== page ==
Classical and connectionist models: Levels of description

Synthese 95 (2):141-68 (1993)
To begin, I introduce an analysis of interlevel relations that allows us to offer an initial characterization of the debate about the way classical and connectionist models relate. Subsequently, I examine a compatibility thesis and a conditional claim on this issue. With respect to the compatibility thesis, I argue that, even if classical and connectionist models are not necessarily incompatible, the emergence of the latter seems to undermine the best arguments for the Language of Thought Hypothesis, which is essential to the former. I attack the conditional claim of connectionism to eliminativism, presented by Ramsey et al. (1990), by discrediting their discrete characterization of common-sense psychological explanations and pointing to the presence of a moderate holistic constraint. Finally, I conclude that neither of the arguments considered excludes the possibility of viewing connectionist models as forming a part of a representational theory of cognition that dispenses with the Language of Thought Hypothesis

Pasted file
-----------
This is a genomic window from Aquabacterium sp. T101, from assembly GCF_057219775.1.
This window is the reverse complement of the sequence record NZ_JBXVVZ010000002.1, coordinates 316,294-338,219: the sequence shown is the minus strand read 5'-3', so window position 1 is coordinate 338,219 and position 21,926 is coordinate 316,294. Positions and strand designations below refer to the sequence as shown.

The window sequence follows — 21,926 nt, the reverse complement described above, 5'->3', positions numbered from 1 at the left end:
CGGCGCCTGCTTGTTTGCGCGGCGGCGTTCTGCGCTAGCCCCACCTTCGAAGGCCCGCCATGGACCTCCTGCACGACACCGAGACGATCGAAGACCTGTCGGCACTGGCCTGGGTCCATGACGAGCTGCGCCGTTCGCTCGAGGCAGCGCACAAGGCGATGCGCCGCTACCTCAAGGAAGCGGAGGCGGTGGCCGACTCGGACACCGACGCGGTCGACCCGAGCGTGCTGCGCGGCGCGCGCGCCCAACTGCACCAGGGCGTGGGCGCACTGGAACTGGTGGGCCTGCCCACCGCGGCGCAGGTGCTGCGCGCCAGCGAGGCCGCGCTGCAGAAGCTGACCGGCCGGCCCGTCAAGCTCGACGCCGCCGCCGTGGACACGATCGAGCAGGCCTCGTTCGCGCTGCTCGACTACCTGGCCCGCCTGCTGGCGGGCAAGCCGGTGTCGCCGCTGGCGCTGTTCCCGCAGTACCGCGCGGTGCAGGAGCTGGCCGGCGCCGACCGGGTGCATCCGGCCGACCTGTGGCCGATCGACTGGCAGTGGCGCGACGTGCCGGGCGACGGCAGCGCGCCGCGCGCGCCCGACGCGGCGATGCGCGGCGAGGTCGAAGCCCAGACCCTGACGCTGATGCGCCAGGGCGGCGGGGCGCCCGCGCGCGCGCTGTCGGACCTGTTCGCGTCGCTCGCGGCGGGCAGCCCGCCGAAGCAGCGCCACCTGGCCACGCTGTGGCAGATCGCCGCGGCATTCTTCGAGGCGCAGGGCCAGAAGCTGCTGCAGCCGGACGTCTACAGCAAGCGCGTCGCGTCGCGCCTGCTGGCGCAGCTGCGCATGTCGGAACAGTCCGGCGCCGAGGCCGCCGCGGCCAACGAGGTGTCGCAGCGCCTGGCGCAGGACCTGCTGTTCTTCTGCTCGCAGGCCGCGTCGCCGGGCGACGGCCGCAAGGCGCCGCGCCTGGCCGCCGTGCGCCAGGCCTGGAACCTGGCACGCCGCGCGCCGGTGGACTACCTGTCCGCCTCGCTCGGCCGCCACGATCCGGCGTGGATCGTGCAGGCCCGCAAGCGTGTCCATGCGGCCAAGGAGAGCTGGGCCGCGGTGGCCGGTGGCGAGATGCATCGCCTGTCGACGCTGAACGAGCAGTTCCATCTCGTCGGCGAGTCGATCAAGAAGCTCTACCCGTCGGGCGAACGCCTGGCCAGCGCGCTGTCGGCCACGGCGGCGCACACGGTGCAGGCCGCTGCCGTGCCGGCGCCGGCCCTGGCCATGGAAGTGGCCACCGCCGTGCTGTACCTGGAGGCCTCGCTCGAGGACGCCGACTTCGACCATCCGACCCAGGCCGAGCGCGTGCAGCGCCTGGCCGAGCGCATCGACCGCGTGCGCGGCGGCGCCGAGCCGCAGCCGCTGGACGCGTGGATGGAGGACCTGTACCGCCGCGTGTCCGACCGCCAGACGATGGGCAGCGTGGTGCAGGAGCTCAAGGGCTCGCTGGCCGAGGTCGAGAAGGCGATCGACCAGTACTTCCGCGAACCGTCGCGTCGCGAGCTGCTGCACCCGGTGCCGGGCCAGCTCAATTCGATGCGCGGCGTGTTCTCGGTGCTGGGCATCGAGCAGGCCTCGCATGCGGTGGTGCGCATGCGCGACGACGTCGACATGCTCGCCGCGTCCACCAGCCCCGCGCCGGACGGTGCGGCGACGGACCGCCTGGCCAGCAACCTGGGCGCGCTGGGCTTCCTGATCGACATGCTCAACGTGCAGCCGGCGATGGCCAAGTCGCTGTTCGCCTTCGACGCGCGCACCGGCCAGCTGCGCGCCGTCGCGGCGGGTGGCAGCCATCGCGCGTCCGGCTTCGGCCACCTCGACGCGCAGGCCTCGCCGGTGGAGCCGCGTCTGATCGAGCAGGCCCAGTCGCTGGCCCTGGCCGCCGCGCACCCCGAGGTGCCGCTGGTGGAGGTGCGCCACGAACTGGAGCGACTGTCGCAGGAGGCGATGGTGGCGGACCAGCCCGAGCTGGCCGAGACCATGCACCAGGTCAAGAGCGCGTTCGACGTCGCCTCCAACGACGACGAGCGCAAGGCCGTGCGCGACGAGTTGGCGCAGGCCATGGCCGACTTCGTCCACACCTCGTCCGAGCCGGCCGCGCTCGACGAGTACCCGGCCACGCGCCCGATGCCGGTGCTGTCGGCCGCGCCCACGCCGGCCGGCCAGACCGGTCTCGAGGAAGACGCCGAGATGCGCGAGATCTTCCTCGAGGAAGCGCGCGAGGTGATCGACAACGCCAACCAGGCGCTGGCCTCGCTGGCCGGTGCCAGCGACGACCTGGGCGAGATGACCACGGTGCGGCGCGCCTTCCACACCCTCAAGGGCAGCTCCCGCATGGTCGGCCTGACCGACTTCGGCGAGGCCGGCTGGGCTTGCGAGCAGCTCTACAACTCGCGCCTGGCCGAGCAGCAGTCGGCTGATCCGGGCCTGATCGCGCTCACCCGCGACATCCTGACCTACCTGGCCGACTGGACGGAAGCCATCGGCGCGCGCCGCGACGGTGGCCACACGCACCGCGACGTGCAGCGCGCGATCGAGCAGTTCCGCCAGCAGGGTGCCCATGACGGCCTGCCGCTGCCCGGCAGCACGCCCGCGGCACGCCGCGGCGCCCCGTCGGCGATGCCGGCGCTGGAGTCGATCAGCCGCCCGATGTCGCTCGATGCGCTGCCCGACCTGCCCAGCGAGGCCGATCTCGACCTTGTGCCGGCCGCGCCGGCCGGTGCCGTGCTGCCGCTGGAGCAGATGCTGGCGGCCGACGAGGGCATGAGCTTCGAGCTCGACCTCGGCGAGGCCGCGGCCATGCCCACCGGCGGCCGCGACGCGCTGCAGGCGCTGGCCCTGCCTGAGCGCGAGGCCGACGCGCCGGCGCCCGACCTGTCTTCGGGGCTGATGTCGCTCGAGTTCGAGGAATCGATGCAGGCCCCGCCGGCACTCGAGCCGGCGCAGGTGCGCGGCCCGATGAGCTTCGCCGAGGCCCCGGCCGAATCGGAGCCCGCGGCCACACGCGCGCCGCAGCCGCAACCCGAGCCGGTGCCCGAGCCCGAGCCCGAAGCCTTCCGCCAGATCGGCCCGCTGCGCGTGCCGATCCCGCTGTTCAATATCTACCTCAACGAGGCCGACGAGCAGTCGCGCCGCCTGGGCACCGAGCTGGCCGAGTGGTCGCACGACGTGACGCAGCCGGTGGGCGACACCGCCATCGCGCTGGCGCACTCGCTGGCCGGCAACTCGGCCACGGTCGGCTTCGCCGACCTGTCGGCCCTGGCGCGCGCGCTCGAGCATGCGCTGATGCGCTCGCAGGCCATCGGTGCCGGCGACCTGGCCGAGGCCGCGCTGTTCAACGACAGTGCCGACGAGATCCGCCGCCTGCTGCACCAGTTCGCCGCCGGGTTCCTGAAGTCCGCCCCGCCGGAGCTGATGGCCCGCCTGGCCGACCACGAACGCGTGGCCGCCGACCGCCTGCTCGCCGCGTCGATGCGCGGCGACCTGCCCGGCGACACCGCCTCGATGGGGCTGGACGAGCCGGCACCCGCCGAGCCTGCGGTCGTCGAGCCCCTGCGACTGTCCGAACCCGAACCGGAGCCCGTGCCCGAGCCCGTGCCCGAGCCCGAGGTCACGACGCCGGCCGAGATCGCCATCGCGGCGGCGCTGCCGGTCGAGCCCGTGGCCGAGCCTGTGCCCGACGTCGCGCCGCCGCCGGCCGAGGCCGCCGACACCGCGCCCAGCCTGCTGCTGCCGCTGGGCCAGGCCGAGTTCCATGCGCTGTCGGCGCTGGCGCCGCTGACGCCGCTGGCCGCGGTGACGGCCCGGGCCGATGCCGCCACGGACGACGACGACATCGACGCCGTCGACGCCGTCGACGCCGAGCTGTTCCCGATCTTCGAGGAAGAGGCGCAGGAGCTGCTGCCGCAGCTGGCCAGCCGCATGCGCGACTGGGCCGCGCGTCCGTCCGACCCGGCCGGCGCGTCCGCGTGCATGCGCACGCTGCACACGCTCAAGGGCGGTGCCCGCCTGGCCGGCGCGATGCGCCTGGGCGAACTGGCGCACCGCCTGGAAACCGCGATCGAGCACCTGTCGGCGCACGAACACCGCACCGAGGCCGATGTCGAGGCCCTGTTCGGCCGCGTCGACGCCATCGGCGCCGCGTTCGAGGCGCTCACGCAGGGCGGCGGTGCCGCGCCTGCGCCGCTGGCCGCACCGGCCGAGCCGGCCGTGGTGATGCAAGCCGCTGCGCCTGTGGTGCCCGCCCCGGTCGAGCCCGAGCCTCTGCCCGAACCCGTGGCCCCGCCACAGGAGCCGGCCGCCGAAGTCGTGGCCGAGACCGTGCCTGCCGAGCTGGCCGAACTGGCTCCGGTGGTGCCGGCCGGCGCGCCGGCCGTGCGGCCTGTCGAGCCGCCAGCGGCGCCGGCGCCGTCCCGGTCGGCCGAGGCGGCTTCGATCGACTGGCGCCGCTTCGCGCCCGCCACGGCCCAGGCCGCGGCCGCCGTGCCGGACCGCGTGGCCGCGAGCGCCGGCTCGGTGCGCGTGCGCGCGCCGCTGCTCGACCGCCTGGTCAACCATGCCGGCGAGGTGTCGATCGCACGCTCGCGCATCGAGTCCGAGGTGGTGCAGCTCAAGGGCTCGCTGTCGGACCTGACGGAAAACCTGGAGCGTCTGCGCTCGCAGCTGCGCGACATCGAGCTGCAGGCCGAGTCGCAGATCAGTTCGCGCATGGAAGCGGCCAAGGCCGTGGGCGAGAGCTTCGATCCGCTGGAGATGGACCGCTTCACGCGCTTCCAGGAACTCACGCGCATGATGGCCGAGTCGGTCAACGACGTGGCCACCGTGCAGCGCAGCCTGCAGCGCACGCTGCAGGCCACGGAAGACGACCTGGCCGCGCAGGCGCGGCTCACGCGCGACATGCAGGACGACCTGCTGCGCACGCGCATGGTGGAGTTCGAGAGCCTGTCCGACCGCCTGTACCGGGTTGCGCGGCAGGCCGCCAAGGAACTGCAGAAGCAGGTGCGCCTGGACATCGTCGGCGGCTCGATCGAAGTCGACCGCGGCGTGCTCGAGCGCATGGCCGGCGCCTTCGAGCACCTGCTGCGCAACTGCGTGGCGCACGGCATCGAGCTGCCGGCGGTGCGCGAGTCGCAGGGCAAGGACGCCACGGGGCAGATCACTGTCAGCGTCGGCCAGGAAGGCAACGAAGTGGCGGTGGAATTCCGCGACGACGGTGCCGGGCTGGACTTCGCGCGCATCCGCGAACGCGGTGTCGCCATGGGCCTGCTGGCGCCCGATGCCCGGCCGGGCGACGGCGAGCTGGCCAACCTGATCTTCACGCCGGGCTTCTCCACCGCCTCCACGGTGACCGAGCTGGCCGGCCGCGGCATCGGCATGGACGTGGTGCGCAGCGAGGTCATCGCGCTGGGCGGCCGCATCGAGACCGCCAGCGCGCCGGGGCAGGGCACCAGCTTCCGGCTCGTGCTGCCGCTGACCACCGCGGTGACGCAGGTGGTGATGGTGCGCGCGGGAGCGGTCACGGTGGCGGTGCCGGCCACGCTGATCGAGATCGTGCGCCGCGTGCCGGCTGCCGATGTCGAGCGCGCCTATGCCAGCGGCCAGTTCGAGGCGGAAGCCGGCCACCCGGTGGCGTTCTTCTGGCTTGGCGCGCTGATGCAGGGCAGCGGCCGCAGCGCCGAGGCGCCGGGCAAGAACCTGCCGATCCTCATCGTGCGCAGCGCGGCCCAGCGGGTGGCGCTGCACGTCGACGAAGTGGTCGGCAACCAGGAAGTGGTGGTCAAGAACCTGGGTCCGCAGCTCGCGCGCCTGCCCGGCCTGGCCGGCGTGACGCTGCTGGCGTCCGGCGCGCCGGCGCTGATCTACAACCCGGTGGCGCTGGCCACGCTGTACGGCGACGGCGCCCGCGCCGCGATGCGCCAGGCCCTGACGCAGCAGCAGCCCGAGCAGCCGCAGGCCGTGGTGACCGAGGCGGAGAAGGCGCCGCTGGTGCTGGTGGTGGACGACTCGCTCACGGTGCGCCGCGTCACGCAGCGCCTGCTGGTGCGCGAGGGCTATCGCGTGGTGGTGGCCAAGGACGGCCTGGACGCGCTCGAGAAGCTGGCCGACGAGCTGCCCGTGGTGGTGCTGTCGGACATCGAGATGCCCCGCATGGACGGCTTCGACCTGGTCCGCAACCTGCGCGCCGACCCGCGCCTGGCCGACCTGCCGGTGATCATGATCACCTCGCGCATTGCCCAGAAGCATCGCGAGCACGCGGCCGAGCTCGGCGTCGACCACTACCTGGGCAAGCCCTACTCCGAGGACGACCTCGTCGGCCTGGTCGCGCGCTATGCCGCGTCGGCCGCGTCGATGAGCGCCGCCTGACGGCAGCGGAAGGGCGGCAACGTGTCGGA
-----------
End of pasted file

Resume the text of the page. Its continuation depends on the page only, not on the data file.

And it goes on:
Keywords Cognition  Connectionism  Language  Model  Semantics
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DOI 10.1007/BF01064585
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Tyler Burge (1979). Individualism and the Mental. Midwest Studies in Philosophy 4 (1):73-122.

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